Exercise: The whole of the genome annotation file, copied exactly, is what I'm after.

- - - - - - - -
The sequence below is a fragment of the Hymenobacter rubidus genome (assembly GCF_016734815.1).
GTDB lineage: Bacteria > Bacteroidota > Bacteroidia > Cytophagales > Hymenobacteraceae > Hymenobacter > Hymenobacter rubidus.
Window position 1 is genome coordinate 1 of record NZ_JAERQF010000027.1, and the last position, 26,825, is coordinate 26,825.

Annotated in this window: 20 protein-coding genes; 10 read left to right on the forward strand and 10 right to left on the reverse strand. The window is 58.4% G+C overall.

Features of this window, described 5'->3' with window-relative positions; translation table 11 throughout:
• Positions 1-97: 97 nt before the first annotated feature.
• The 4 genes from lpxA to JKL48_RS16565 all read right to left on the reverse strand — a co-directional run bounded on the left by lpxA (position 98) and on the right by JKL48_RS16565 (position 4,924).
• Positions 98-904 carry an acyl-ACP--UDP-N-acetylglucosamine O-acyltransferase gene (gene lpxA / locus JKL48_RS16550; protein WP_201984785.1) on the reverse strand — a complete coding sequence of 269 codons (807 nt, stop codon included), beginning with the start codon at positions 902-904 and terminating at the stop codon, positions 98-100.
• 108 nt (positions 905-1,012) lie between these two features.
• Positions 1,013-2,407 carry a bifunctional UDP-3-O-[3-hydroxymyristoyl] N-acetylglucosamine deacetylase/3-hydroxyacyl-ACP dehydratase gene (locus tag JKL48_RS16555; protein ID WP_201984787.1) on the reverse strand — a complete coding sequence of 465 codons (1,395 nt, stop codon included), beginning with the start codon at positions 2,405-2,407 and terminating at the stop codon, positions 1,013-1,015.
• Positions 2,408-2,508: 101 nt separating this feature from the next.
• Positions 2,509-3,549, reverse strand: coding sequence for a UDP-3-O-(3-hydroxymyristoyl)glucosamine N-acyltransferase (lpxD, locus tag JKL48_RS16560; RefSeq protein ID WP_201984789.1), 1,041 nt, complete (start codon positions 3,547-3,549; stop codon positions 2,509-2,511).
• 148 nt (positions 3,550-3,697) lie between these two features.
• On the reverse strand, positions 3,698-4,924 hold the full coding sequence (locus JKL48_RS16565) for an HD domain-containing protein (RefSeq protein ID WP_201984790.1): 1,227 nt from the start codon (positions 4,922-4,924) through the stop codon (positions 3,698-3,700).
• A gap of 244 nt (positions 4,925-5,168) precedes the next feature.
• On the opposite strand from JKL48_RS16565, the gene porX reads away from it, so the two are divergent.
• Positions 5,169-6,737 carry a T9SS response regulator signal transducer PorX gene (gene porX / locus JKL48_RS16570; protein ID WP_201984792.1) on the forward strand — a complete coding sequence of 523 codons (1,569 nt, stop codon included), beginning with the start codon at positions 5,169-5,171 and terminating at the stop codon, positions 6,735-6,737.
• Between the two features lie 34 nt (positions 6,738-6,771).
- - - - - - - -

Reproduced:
The sequence below is a fragment of the Hymenobacter rubidus genome (assembly GCF_016734815.1).
GTDB lineage: Bacteria > Bacteroidota > Bacteroidia > Cytophagales > Hymenobacteraceae > Hymenobacter > Hymenobacter rubidus.
Window position 1 is genome coordinate 1 of record NZ_JAERQF010000027.1, and the last position, 26,825, is coordinate 26,825.

Annotated in this window: 20 protein-coding genes; 10 read left to right on the forward strand and 10 right to left on the reverse strand. The window is 58.4% G+C overall.

Features of this window, described 5'->3' with window-relative positions; translation table 11 throughout:
• Positions 1-97: 97 nt before the first annotated feature.
• The 4 genes from lpxA to JKL48_RS16565 all read right to left on the reverse strand — a co-directional run bounded on the left by lpxA (position 98) and on the right by JKL48_RS16565 (position 4,924).
• Positions 98-904 carry an acyl-ACP--UDP-N-acetylglucosamine O-acyltransferase gene (gene lpxA / locus JKL48_RS16550; protein WP_201984785.1) on the reverse strand — a complete coding sequence of 269 codons (807 nt, stop codon included), beginning with the start codon at positions 902-904 and terminating at the stop codon, positions 98-100.
• 108 nt (positions 905-1,012) lie between these two features.
• Positions 1,013-2,407 carry a bifunctional UDP-3-O-[3-hydroxymyristoyl] N-acetylglucosamine deacetylase/3-hydroxyacyl-ACP dehydratase gene (locus tag JKL48_RS16555; protein ID WP_201984787.1) on the reverse strand — a complete coding sequence of 465 codons (1,395 nt, stop codon included), beginning with the start codon at positions 2,405-2,407 and terminating at the stop codon, positions 1,013-1,015.
• Positions 2,408-2,508: 101 nt separating this feature from the next.
• Positions 2,509-3,549, reverse strand: coding sequence for a UDP-3-O-(3-hydroxymyristoyl)glucosamine N-acyltransferase (lpxD, locus tag JKL48_RS16560; RefSeq protein ID WP_201984789.1), 1,041 nt, complete (start codon positions 3,547-3,549; stop codon positions 2,509-2,511).
• 148 nt (positions 3,550-3,697) lie between these two features.
• On the reverse strand, positions 3,698-4,924 hold the full coding sequence (locus JKL48_RS16565) for an HD domain-containing protein (RefSeq protein ID WP_201984790.1): 1,227 nt from the start codon (positions 4,922-4,924) through the stop codon (positions 3,698-3,700).
• A gap of 244 nt (positions 4,925-5,168) precedes the next feature.
• On the opposite strand from JKL48_RS16565, the gene porX reads away from it, so the two are divergent.
• Positions 5,169-6,737 carry a T9SS response regulator signal transducer PorX gene (gene porX / locus JKL48_RS16570; protein ID WP_201984792.1) on the forward strand — a complete coding sequence of 523 codons (1,569 nt, stop codon included), beginning with the start codon at positions 5,169-5,171 and terminating at the stop codon, positions 6,735-6,737.
• Between the two features lie 34 nt (positions 6,738-6,771).